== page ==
In Ohio (as is the case in virtually every other state), it's a crime to interfere with or disrupt public servants in the performance of their official duties. Specifically, under Ohio Revised Code Section 2909.04, anyone who "Substantially impair[s] the ability of law enforcement officers, firefighters, rescue personnel, emergency medical services personnel, or emergency facility personnel to respond to an emergency or to protect and preserve any person or property from serious physical harm" is guilty of a felony of the fourth degree. Apparently, family nurse practitioner Elizabeth Zinni, who was on the scene of the recent incident at Cedar Point amusement park in Sandusky, Ohio, didn't get the memo.

Eyewitness describes Cedar Point coaster accident: ‘It looked like a metal disc flying through the air’
A spokeswoman for the Ohio Department of Agriculture said Top Thrill Dragster, one of the park’s most popular rides, last passed inspection on May 14, 2021.

It appears that a piece of metal debris fell from the "Top Thrill Dragster" roller coaster and struck a woman below, causing a serious head injury. From eyewitness accounts and news reports, Cedar Point and Sandusky EMS personnel arrived on the scene fairly quickly.

State of Ohio EMS Guidelines and Procedures Manual

EMS protocols and the chain of command exist to ensure quality and safety of prehospital care while minimizing delays in transport to the nearest appropriate medical facility. While layperson first responders are always appreciated and often crucial in activating emergency response, the arrival of trained EMS personnel typically precludes the need for further bystander intervention, even if that bystander is a physician (let alone a midlevel nurse practitioner) acting as a good samaritan. Unless that physician happens to be the EMS medical director, it's a pretty good bet that they, like everyone else, will be kindly asked to step aside so as not to be a pain in the ass. It should also go without saying that if you really want to help, you probably shouldn't misrepresent yourself and pretend to be a physician by yelling "I have a medical degree!" over and over and claiming that your degree is in emergency medicine. (We have also been told that at the 0:44 mark in the full video, she can be heard yelling "I'm an ER doctor!")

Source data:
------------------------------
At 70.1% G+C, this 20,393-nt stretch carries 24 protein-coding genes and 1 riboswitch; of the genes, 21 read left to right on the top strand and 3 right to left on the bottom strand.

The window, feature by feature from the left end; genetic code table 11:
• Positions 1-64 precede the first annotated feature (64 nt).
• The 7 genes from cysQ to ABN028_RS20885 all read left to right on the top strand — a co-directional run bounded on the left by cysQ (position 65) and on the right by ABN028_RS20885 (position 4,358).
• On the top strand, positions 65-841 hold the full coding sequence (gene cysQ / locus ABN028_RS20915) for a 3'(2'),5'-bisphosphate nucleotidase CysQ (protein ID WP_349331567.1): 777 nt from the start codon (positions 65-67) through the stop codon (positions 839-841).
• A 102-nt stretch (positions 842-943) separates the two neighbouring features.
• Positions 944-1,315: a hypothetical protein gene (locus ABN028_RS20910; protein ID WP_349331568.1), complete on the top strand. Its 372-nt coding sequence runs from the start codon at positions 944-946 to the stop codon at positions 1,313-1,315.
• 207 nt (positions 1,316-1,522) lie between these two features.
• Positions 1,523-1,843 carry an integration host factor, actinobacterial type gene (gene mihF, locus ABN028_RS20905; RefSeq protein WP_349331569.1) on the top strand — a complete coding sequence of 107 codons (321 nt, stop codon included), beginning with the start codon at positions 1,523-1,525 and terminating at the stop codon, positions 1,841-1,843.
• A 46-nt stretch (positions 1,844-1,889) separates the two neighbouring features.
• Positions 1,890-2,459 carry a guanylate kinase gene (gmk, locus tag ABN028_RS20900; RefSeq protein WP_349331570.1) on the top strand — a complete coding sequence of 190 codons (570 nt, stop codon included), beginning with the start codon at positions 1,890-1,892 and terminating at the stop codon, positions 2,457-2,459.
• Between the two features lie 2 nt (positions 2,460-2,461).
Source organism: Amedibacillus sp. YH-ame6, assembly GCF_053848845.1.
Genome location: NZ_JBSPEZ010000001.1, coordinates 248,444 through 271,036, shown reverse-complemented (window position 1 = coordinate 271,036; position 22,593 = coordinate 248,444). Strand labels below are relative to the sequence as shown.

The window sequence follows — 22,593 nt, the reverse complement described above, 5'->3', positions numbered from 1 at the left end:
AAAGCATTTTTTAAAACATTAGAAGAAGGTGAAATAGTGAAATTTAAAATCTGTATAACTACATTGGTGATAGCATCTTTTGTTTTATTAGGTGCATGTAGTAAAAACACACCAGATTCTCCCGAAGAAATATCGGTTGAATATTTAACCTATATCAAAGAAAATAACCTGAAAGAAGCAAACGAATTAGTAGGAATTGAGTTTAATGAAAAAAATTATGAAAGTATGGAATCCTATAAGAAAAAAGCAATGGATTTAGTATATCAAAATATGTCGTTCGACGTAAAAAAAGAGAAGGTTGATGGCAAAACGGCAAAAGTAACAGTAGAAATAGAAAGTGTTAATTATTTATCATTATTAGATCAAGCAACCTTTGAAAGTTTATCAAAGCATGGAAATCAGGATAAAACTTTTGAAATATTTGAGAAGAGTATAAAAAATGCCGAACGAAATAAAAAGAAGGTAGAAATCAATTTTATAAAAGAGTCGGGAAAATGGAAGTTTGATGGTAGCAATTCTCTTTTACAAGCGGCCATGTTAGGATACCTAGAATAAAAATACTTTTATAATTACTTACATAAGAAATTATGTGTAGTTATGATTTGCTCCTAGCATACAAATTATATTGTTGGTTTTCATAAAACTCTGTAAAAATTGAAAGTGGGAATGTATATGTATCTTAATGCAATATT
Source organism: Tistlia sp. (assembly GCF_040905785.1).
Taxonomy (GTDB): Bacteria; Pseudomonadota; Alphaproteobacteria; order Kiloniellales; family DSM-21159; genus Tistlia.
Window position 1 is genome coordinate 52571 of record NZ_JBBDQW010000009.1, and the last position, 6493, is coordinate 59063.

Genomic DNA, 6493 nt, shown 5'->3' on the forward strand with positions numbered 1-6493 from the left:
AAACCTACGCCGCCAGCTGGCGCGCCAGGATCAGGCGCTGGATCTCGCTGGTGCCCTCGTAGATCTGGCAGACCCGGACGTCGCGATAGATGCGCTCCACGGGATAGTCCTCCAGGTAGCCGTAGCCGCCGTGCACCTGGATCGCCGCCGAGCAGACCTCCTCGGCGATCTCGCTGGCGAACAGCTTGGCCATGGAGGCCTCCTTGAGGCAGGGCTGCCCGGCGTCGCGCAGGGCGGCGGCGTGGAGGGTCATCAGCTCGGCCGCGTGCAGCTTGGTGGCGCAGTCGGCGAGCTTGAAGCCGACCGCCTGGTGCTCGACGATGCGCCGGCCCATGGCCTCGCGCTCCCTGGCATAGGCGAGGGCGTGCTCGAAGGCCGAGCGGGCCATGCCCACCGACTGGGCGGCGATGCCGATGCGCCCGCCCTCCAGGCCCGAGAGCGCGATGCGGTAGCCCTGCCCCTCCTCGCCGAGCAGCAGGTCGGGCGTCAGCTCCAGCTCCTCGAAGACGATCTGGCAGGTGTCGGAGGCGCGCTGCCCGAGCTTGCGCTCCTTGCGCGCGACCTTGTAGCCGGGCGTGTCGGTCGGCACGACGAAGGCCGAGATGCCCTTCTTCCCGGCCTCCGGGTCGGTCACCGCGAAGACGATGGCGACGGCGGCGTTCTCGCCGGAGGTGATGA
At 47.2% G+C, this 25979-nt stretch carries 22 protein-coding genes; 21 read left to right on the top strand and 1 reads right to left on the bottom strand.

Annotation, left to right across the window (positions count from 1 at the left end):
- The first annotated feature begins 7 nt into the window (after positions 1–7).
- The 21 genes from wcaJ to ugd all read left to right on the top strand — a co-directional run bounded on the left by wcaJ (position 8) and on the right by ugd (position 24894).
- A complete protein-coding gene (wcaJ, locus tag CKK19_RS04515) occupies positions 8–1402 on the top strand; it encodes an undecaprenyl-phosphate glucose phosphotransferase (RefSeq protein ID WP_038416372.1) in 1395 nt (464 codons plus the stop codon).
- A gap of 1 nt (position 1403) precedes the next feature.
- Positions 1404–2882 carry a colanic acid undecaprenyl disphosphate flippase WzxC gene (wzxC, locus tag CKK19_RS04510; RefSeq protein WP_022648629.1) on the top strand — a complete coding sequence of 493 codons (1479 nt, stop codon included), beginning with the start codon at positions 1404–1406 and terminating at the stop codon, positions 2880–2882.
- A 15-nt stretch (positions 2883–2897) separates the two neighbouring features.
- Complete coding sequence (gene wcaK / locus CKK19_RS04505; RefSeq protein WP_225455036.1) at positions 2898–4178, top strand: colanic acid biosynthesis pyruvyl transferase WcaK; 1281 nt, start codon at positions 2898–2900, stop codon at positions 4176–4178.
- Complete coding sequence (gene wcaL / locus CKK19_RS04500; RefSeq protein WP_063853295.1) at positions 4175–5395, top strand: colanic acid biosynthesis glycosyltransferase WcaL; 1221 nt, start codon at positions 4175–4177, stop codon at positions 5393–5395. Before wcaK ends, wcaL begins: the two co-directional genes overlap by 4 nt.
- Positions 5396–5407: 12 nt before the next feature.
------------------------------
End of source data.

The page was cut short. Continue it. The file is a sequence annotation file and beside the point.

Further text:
YouTube comment
https://codes.ohio.gov/ohio-revised-code/section-4731.41

Oh sorry, did we forget to mention that falsely advertising yourself to the public that you are a physician is also a felony of the fourth or fifth degree? Thank goodness for body-worn cameras, eh?

Wow...speaking of being a pain in the ass, it's no wonder EMS told her to "shut up and go away!" We'll give the atrocious handwriting a pass, but in any case NP Zinni's written account of the situation is ludicrously hard to believe. If you really want people to believe that you're "covered in [the victim's] blood", maybe don't post a picture of yourself in a spotless white shirt? And how the fuck did she diagnose the patient with hemotympanum? Does she normally visit amusement parks while carrying an otoscope?

https://www.ems.ohio.gov/links/ems_Guidelines-Procedures-Manual.pdf

Is she seriously suggesting that EMS waste time in the field by diddling around and trying to establish an IV to push Versed for the sole purpose of "reducing cerebral pressure"? Does she even know that Versed can be given intramuscularly or intranasally? Does she realize that EMS personnel could do all of these non-critical things en route to the hospital? If there was "truly visible brain matter", one can damn well believe that EMS' first priority is going to be to "scoop and run", i.e. transport the patient to the nearest trauma center as quickly as possible without wasting time on scene. Speaking of which, we'd just love to sit down and listen to NP Zinni give a lecture on exactly how benzodiazepines reduce cerebral perfusion pressure. At least her suggestion of a cervical collar is somewhat reasonable, although contrary to what many of the laypeople in the YouTube peanut gallery seem to think, the evidence for C-collar use isn't great outside of expert opinion. Hell, one could argue that C-collar use could potentially increase intracranial pressure! But from the body cam video, it appears that one wasn't immediately available.

NP Zinni later doubled down in some YouTube comments:

Ah yes, because the concept of increased intracranial pressure was surely the first thing on those EMTs' minds, much more important than the basic ABCs of airway, breathing, circulation! "All I wanted materials to help and CP [Cedar Point] had nothing" - well, unless she brought along said materials, her yelling and screaming sure isn't gonna help!